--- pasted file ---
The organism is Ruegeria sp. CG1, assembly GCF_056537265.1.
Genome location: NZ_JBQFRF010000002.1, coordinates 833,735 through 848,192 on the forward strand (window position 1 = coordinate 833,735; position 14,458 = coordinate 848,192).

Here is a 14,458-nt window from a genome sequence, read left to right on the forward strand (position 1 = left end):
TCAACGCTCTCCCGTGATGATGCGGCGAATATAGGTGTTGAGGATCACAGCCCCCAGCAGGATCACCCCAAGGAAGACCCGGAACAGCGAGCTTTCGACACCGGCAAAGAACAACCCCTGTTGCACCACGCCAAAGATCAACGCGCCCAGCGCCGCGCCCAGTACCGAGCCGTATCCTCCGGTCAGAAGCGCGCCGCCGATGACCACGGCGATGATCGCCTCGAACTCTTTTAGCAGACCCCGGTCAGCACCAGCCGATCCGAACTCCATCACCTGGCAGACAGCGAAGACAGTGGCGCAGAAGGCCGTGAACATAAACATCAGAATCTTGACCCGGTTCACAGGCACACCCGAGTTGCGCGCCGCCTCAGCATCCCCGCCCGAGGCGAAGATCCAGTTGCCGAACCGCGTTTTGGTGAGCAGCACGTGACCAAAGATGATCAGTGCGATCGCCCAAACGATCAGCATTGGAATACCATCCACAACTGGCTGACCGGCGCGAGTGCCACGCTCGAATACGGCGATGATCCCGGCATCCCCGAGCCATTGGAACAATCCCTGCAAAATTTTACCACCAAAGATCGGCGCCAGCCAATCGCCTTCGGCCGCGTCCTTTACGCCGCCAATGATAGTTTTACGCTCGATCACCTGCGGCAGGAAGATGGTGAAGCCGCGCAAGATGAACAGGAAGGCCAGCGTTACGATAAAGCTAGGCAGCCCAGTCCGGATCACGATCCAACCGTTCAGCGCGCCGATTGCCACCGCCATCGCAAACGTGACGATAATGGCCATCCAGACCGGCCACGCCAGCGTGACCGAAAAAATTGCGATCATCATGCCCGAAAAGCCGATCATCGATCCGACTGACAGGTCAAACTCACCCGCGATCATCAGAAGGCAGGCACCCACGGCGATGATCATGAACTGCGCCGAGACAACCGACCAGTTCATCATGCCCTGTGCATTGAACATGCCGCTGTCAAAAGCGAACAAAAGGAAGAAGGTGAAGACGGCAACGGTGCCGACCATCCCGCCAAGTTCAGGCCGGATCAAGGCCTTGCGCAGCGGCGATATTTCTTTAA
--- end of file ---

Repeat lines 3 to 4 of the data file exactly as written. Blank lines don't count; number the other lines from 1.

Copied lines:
Here is a 14,458-nt window from a genome sequence, read left to right on the forward strand (position 1 = left end):
TCAACGCTCTCCCGTGATGATGCGGCGAATATAGGTGTTGAGGATCACAGCCCCCAGCAGGATCACCCCAAGGAAGACCCGGAACAGCGAGCTTTCGACACCGGCAAAGAACAACCCCTGTTGCACCACGCCAAAGATCAACGCGCCCAGCGCCGCGCCCAGTACCGAGCCGTATCCTCCGGTCAGAAGCGCGCCGCCGATGACCACGGCGATGATCGCCTCGAACTCTTTTAGCAGACCCCGGTCAGCACCAGCCGATCCGAACTCCATCACCTGGCAGACAGCGAAGACAGTGGCGCAGAAGGCCGTGAACATAAACATCAGAATCTTGACCCGGTTCACAGGCACACCCGAGTTGCGCGCCGCCTCAGCATCCCCGCCCGAGGCGAAGATCCAGTTGCCGAACCGCGTTTTGGTGAGCAGCACGTGACCAAAGATGATCAGTGCGATCGCCCAAACGATCAGCATTGGAATACCATCCACAACTGGCTGACCGGCGCGAGTGCCACGCTCGAATACGGCGATGATCCCGGCATCCCCGAGCCATTGGAACAATCCCTGCAAAATTTTACCACCAAAGATCGGCGCCAGCCAATCGCCTTCGGCCGCGTCCTTTACGCCGCCAATGATAGTTTTACGCTCGATCACCTGCGGCAGGAAGATGGTGAAGCCGCGCAAGATGAACAGGAAGGCCAGCGTTACGATAAAGCTAGGCAGCCCAGTCCGGATCACGATCCAACCGTTCAGCGCGCCGATTGCCACCGCCATCGCAAACGTGACGATAATGGCCATCCAGACCGGCCACGCCAGCGTGACCGAAAAAATTGCGATCATCATGCCCGAAAAGCCGATCATCGATCCGACTGACAGGTCAAACTCACCCGCGATCATCAGAAGGCAGGCACCCACGGCGATGATCATGAACTGCGCCGAGACAACCGACCAGTTCATCATGCCCTGTGCATTGAACATGCCGCTGTCAAAAGCGAACAAAAGGAAGAAGGTGAAGACGGCAACGGTGCCGACCATCCCGCCAAGTTCAGGCCGGATCAAGGCCTTGCGCAGCGGCGATATTTCTTTAA